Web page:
Author Archive | Lisatest Knight

The 3 Most Important Interview Questions

important interview questionsPreparing for a job interview can be intimidating. What should you wear?  Will you be able to find the place?  How early should you arrive? But probably the most terrifying concern of all is “What questions will they ask?”.

3 Important Interview Questions

Bernard Marr wrote a great article on LinkedIn that can help take some of the stress out of preparing for your next interview.  He contends that most interviewers are really only trying to establish answers to 3 key questions:

  1. Have you got the skills, expertise and experience to perform the job?
  2. Are you enthusiastic and interested in the job and the company?
  3. Will you fit into the team, culture and company?

Aside from that one oddball interview we’ve all had, most interviewers truly want to get a sense of who you are, why you want the job, and how you’ll fit in.  They may come at each of these questions from a variety of angles, but all paths of inquiry really lead back to these essential issues.

To learn more about what’s behind each of these questions as well as the ways an interviewer may ask them, check out Bernard’s article here.

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Results: Average Tenure of a CFO Survey

Over the past few months, we conducted a survey of hundreds of financial professionals in an effort to determine the average tenure of a CFO in today’s world. Participants were asked:

Length of time in current job – less than 3 years, 3-5 years, 6-9 years, 10+ years

Current titleCFO, Controller, Asst. Controller, Accountant, Other

GenerationMillennial or Generation Y (1980-2000), Generation X (1965-1979), Baby Boomer (1946-1964), Silent Generation (1925-1945)

Average Tenure of a CFO Survey Results

Notable results include:

  • Average tenure = 5.47 years
  • 78% of participants held the title of CFO
  • 93% of participants were from Generation X or Baby Boomers

We also summarized the average tenure by job title and by generation.  As shown in the charts below, CFOs and Assistant Controllers had the longest tenure by job title and length of tenure tended to increase with the age of the respondent.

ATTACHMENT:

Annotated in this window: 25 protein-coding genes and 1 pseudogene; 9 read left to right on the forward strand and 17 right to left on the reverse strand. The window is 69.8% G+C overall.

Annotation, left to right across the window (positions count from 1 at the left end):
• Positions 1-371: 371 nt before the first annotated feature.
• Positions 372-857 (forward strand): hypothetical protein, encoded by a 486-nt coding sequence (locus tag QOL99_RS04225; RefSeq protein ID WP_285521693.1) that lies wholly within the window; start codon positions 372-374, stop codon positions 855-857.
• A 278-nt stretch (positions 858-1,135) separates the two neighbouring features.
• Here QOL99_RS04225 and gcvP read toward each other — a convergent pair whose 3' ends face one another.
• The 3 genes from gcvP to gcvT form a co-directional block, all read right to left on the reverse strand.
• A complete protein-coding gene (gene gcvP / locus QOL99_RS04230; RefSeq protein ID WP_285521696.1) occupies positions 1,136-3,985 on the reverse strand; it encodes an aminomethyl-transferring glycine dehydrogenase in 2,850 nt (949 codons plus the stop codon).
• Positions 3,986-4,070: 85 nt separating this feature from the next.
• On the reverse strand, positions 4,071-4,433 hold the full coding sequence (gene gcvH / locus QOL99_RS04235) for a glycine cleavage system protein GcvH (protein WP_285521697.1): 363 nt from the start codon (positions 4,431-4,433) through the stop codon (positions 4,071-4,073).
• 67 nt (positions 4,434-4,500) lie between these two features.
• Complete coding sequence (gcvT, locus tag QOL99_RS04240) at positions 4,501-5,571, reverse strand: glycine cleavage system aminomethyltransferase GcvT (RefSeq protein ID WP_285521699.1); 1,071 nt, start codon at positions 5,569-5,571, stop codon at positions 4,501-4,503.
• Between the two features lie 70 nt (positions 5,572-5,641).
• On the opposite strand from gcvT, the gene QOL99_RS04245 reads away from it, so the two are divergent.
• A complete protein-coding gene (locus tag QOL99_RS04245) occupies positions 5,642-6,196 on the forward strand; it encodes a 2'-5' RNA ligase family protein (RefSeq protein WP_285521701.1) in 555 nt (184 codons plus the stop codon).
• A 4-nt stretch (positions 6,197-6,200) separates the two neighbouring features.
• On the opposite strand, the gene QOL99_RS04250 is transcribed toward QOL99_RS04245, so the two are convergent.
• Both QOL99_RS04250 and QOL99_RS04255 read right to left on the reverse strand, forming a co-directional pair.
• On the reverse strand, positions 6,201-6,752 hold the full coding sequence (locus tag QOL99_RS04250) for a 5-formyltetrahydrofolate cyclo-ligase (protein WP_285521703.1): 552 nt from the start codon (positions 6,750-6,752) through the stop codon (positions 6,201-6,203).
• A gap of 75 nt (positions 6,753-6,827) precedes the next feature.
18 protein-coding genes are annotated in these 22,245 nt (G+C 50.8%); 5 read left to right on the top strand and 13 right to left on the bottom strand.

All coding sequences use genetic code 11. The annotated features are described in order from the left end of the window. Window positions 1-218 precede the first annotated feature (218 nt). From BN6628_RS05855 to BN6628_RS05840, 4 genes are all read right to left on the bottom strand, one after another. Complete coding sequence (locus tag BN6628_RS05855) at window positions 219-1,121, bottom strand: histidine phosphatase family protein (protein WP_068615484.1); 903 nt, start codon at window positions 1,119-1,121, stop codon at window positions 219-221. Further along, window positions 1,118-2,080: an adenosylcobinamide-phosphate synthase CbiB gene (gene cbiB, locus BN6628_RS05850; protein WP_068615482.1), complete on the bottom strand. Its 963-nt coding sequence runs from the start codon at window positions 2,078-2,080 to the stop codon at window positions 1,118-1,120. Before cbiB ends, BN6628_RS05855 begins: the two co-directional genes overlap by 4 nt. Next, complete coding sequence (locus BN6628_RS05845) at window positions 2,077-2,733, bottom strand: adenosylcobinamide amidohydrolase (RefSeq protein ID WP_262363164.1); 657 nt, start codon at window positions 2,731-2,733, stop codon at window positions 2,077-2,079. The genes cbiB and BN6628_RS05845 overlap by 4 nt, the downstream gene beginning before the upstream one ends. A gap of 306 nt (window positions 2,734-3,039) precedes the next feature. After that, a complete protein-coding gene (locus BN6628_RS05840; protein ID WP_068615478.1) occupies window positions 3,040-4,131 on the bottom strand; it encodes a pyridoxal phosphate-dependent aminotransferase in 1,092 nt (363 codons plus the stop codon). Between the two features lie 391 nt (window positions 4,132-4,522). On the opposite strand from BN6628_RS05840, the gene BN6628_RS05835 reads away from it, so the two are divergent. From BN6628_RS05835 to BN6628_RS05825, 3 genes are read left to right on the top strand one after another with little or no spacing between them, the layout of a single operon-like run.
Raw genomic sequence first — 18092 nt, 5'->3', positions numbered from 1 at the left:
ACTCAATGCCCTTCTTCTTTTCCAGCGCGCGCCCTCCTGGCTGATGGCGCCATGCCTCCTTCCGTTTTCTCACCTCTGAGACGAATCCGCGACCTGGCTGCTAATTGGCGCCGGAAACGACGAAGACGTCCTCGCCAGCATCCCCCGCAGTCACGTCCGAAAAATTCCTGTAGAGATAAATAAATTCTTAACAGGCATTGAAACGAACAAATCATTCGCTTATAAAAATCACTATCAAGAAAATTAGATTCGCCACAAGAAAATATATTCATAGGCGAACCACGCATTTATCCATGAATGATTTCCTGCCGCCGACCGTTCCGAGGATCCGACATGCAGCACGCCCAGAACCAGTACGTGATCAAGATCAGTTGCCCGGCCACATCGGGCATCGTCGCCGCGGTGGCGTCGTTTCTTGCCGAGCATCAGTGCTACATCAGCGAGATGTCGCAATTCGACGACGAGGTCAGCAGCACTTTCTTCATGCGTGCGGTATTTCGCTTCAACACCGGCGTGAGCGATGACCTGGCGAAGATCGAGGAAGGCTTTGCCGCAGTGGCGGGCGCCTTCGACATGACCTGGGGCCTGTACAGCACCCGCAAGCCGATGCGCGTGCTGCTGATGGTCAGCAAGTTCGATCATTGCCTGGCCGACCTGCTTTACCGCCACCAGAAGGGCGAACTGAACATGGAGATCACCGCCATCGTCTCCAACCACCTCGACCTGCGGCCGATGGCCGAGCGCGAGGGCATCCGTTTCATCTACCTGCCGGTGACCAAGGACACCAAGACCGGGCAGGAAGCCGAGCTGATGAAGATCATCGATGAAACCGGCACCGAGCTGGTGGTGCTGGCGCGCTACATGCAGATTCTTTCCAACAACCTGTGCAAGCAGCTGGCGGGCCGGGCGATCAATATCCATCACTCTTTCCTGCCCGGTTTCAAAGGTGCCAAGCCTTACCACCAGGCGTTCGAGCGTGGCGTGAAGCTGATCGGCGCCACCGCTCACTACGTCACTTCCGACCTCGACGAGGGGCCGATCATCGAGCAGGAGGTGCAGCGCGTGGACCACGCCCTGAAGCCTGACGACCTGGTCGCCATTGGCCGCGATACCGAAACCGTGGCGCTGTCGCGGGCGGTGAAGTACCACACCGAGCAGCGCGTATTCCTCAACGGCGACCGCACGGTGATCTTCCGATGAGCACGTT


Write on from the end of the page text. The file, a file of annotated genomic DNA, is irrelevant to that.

average tenure of a cfoaverage tenure of a cfo

Thanks so much for all of you who participated!  Leave a comment below to let us know what other issues you’d like us to survey.average tenure of a cfo

 

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Black Swan Events

black swan events

The “mythical” black swan

You may have heard the term “Black Swan Event“, particularly recently.  But what exactly is a black swan event and what can, and should, we learn from them?

The notion of black swan events was first set forth by Nassim Nicholas Taleb. Taleb, a finance professor and former Wall Street trader, wrote about this concept in his 2001 book Fooled by Randomness which concerned financial events. In a later work, The Black Swan, Taleb extends the metaphor to events outside the financial markets.  He defines three attributes that are common to all black swan events:

  1. The event is unpredictable (to the observer)
  2. The event has widespread ramifications
  3. After the event has occurred, people will assert that it was indeed explainable and predictable (hindsight bias).

Where did the term “Black Swan” come from?

The origin of the use of the term “black swan” to characterize such events is interesting.  Prior to 1697, any Western civilization has not observed any black swan. This gave rise to the notion that such creatures didn’t exist.  Hence, the term became used to describe situations of impossibility.  After a black swan was finally observed in western Australia in 1697, the notion was disproved.  Since then, “black swan” describes situations where perceived impossibilities have been disproven and paradigms have been shattered.

What are some examples of Black Swan events?

Examples Taleb gives of black swan events include the rise of the Internet, the personal computer, World War I, the dissolution of the Soviet Union and the September 11, 2001 terrorist attacks.  He underscores the point that the black swan event depends upon the observer.  The Thanksgiving turkey sees his demise as a black swan, but the butcher does not.

Isn’t a Black Swan just another way to define a crisis?

It’s important to draw the distinction between a black swan event and a crisis.  Not all black swan events are crises, any lottery winner will attest to that.  And not all crises are black swan events.  Terrorist attacks are an almost daily occurrence worldwide, but the terrorist attacks of September 11, 2001 were of unprecedented magnitude and unpredictability, hence their characterization as a black swan.

How can we deal with Black Swan events?